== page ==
A Low Budget Inertial Navigation Platform with off the shelf, solid state acceleration and rate sensors. Project Thesis in electrical engineering at the Electronics Laboratory of the Swiss Federal Institute of Technology (FIT / ETH) in Zürich, Switzerland in spring of 2000 (14 weeks at 50% part time). Students: Peter Luethi, Thomas Moser, supervised by Markus Uster.
The portable computer with PCMCIA data acquisition card and separate sensor board. 
Inertial navigation is a well known concept deployed in aviation and space technology and other high tech areas. Such systems are generally very expensive because of the precision and computation required.
Inertial navigation is based on techniques, which have been invented and developed after the Second World War. The first systems were built of mechanical gyros, which required very complicated technical and power consuming constructions being prone to failure. Later on 'solid state' solutions have been realized by using only discrete integrated electromechanical or electrooptical sensors. These 'solid state' systems had no moving parts (therefore Strap down Inertial Navigation System), but consisted of expensive lasergyros and integrated sensor devices of the MEMS technology (Micro ElectroMechanical System).
Inertial navigation systems (INS) are used in civil and military aviation, cruise missiles, submarines and space technology. According to these areas of operation, the components used and the entire system have to be very precise and reliable. As a consequence, the costs for such a system are still very high (> 100'000 US$) and they are rather big in size.
Navaho test missile X10 after completing first unmanned aircraft flight under control of inertial navigation guidance. The ins platform on the left is not a strap down type but rather is gimballed. This results in a heavy and space consuming construction. (USA, September 1956)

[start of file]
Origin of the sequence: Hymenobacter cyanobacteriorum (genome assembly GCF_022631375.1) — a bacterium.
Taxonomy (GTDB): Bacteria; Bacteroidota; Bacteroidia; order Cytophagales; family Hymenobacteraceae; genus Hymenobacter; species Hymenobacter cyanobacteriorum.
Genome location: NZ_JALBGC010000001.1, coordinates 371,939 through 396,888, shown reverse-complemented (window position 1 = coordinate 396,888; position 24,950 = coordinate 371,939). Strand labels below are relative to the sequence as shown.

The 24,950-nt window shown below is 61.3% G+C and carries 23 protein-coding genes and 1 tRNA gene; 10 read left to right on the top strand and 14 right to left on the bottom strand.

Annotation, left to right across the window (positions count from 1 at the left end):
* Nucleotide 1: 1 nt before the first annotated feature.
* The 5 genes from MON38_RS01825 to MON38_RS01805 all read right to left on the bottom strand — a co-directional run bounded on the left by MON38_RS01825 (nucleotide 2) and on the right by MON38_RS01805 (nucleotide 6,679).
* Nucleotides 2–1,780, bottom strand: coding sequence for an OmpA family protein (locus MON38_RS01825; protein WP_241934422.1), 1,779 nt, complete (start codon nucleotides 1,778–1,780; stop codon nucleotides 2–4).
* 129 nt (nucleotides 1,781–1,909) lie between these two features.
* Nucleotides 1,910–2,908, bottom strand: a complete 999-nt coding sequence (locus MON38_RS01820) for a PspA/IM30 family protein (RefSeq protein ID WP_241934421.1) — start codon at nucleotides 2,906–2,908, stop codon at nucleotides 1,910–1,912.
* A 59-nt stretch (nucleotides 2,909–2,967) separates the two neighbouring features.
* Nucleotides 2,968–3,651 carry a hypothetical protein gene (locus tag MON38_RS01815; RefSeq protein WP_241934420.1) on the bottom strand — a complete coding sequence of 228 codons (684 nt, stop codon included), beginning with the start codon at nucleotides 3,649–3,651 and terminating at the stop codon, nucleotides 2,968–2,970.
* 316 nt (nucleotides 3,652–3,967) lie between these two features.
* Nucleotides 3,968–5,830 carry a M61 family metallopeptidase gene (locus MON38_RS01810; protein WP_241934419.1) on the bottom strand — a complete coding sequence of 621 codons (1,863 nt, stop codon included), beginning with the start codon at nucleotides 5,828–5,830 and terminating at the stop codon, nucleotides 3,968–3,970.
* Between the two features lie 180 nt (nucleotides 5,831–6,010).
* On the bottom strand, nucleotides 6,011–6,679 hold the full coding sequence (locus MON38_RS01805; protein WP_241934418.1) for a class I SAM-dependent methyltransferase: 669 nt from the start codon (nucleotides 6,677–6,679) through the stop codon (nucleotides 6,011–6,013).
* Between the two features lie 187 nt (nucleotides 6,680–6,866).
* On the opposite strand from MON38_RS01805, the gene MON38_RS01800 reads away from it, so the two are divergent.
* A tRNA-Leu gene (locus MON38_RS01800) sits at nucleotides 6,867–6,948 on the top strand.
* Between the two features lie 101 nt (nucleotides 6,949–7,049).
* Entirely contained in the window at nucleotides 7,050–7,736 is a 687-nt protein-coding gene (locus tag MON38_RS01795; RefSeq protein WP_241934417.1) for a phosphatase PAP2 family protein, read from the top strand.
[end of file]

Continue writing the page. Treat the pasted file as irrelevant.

Applications like mobile robotics, wearable computing, automotive electronics etc require small size and low price. Industrial demand for lowcost sensors (car airbag systems, image stabilization in video cameras) and recent progress in MEMS integration technology lead to sensor products, which are small (single chip) and inexpensive (~100 US$). It was not our goal to build a readily usable navigation platform. It was clear from the beginning, that this was not possible with these sensors. Instead we wanted to get hard data on what was possible with todays low cost sensors. We wanted to be able to estimate the required precision for an actual deployable platform.
A body's actual spatial behavior / movement can be described with six parameters: for example with three translatory (x, y, zacceleration) and three rotatory components (x, y, zangular velocity). To be able to trace the movement of a body, three acceleration sensors and three rotational sensors have to be put together on a platform in such a way, that they form an orthogonal system. By integrating the individual translatory and rotatory components the current position and orientation can be calculated. Integrating the acceleration yields the speed, further integration produces the distance traveled from the point of reference. Since the rotary sensors measured rotation speed (not acceleration), a single integration already yields the orientation.